A few popular food that will contain gluten for sure that you should avoid (this may help with the Vietnamese vocabulary):
- Any food with a "banh" (including baguette, baked goods, ..)
- Any food with a "my" (including egg noogle, instant noodle)
- Any food with a "quay" (fried fritter dough)
- Any food with a "tam bot" (Vietnamese term for fried fish or meat with a flour coating)
We hope this is helpful to you and your family. Bon Voyage!
It is highly recommended that you bring a first-aid-kit with any of your trip. In addition, you might also want to include medication in case of diarrhea, sore-throat or those that you are on use. Consult your family doctor or a travel clinic for further details. If you head first to city centers such as Hanoi, Da Nang or Ho Chi Minh City, you can purchase your medication when you arrive.
You can fly with pets inside Vietnam with Vietnam Airlines, all you need is 24-36 hour notice in advance. You cannot, however, bring your pet on the train, as far as I am concerned.
I hope this information is helpful. Please let me know if you have other questions!
It is hard to say which name is more popular now: Saigon or Ho Chi Minh City. To most young people, Ho Chi Minh City is more common while to most older generations (the middle-aged and elderly people), Saigon is still deeply in their mind.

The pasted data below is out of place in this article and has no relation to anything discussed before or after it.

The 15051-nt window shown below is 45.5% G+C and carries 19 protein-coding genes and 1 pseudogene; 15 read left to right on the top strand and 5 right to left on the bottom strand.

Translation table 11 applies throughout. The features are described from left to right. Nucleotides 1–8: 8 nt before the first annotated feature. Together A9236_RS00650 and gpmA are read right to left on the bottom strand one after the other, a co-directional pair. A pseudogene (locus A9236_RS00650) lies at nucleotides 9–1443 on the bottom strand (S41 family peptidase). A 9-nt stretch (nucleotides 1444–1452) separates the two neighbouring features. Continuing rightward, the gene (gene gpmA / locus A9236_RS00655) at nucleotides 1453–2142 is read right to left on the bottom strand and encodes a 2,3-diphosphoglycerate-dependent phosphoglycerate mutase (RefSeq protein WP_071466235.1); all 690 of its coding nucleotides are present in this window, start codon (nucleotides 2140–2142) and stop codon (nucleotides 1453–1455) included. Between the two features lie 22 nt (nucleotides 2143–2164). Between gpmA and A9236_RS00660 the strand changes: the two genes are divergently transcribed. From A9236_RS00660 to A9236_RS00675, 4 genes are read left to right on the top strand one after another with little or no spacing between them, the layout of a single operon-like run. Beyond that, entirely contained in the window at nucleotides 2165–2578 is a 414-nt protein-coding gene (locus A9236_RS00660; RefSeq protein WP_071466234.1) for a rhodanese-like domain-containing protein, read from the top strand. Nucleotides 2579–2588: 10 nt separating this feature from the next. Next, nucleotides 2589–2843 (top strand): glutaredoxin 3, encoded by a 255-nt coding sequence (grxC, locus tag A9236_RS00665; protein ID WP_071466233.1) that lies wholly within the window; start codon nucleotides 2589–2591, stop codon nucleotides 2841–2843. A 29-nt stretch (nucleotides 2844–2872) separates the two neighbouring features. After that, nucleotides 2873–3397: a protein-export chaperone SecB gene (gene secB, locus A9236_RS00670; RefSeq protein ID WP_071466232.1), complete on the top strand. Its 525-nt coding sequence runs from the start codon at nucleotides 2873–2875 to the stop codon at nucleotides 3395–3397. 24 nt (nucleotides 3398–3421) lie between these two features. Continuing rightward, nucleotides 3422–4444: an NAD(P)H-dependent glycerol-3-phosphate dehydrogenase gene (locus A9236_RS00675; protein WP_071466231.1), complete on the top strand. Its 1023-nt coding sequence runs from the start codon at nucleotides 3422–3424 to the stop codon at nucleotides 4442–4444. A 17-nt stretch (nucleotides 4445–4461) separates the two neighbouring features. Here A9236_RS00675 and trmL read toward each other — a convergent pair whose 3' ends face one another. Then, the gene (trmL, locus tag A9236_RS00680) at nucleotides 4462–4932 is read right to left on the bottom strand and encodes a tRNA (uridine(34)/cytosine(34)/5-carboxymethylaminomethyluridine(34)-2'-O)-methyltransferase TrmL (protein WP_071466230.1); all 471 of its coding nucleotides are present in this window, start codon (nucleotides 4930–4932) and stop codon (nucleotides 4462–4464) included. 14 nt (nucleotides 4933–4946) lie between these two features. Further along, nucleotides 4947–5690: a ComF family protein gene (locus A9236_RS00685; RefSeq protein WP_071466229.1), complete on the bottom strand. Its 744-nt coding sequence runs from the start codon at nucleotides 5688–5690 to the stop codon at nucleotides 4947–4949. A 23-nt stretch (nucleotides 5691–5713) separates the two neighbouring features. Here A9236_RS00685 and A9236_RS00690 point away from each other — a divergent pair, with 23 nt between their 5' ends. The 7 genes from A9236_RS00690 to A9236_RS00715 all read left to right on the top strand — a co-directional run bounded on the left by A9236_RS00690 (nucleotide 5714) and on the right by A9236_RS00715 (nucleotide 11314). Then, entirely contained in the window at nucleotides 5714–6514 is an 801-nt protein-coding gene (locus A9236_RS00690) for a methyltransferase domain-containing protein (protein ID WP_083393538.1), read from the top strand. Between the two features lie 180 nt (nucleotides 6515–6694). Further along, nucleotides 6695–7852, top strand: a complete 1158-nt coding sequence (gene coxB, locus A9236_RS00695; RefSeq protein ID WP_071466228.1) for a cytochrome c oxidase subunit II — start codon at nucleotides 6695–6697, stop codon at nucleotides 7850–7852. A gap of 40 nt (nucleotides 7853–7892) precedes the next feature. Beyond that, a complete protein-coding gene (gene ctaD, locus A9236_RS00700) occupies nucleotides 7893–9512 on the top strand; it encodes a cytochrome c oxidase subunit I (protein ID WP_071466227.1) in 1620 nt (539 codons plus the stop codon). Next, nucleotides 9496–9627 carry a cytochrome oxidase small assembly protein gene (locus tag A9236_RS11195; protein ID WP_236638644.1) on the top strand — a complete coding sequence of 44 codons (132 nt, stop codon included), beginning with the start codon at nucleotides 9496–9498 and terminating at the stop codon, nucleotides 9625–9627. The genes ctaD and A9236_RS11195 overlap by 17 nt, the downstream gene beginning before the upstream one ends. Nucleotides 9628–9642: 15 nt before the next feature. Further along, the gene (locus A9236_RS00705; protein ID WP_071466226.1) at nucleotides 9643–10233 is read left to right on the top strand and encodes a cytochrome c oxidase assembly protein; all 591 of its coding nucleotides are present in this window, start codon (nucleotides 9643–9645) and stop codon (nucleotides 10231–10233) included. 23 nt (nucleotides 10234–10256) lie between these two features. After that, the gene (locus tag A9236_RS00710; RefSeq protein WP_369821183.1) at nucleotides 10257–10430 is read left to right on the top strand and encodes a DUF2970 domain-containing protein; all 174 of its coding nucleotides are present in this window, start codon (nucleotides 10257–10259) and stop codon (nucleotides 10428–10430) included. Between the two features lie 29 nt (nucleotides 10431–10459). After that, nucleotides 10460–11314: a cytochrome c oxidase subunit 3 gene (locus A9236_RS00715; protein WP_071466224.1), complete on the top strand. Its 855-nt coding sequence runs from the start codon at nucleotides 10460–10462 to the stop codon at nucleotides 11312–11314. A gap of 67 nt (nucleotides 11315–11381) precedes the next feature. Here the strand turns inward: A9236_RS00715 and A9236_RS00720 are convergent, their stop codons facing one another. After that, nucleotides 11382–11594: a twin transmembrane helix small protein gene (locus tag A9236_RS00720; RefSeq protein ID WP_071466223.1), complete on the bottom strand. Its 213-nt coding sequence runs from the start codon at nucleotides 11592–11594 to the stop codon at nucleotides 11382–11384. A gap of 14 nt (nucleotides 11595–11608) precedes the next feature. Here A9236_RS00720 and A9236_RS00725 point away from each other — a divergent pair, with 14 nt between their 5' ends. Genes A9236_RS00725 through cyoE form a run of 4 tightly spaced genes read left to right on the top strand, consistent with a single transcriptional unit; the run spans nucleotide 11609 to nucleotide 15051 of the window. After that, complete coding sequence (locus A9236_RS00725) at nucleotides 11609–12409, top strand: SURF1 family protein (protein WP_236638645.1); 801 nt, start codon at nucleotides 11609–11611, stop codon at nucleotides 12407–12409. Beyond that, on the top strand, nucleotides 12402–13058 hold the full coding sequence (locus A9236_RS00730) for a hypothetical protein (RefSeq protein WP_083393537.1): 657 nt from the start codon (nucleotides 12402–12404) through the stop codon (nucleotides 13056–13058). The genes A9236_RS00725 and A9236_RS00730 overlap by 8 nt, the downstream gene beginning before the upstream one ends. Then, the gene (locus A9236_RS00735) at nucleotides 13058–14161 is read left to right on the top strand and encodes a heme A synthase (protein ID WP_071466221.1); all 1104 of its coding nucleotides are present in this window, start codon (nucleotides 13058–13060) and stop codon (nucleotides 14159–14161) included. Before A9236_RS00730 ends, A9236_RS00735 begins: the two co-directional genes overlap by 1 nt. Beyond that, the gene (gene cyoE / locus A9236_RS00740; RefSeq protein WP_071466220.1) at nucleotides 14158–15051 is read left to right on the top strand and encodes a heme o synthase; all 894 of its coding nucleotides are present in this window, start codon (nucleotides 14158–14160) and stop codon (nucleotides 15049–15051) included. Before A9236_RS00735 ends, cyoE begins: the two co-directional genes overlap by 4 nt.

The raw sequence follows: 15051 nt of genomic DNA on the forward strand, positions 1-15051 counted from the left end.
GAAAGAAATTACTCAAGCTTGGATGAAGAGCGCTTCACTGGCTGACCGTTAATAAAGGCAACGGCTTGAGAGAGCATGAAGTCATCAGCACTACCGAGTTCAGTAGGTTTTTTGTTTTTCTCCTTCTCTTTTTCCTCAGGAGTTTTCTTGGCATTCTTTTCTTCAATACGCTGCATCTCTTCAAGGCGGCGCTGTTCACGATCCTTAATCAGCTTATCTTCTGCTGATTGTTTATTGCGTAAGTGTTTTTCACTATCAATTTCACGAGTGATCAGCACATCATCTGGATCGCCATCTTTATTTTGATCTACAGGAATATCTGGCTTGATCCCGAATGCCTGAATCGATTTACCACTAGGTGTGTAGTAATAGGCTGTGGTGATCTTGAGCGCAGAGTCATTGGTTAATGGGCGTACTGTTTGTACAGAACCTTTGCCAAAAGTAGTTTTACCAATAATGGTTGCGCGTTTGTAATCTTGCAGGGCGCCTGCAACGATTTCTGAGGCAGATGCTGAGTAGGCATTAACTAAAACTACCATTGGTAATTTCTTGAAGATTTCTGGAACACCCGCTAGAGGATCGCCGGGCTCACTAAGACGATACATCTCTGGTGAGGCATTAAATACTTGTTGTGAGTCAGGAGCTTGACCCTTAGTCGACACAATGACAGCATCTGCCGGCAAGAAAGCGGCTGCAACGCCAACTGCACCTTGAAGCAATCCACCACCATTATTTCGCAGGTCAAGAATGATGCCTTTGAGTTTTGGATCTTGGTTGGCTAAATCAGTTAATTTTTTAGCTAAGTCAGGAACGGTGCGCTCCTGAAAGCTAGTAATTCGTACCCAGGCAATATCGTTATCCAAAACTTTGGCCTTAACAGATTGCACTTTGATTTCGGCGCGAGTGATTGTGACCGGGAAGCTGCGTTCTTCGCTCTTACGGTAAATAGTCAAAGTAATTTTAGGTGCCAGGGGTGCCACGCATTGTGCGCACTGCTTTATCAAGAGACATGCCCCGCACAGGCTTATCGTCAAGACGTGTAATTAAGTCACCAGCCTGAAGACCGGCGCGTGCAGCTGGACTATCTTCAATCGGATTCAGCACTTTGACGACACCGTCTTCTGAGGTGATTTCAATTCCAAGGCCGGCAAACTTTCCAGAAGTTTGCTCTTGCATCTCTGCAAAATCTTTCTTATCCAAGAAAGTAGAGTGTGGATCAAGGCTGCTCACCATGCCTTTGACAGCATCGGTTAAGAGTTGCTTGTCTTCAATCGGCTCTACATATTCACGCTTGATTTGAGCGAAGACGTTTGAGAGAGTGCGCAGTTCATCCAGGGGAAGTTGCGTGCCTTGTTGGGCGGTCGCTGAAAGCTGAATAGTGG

The name Saigon, adopted over 300 years ago, was originally used to indicate an area of 1 km square where there were a lot of Hoa people (Chinese) living in the 18th century which is now known as the Chinatown or Cholon. It is said in the past, there were lots of woods and cotton trees in this area which yielded its name Saigon. Based on Chinese and ancient Vietnamese phonetics, “Sai” means “woods” and “gon” means “Cotton tree”.
However, this evidence is not strong enough to be an official explanation for the name Saigon. Besides, some people believe Saigon was derived from “Prei Nokor” , a former Khmer palace of Angkor Dynasty where there was a large community of Khmer people living before the expanding the country process of Nguyen Dynasty. That is the reason why most older people are more comfortable with the name “Saigon”. It is not only a historical name but also a part of their daily conversation since the very first days moving to the South.
The name, Ho Chi Minh City, officially became the name for Saigon in July, 1976 to honor the first prime minister of Vietnam, also the national hero Ho Chi Minh, a famous figure in Vietnam’s struggling and liberating history. Because it has just been used for over 30 years, Ho Chi Minh City is more popular to young people.
However, due to some phonetic characteristic, the name Saigon is used mostly by foreigners who come to visit Vietnam. Saigon is shorter and easier to pronounce,though!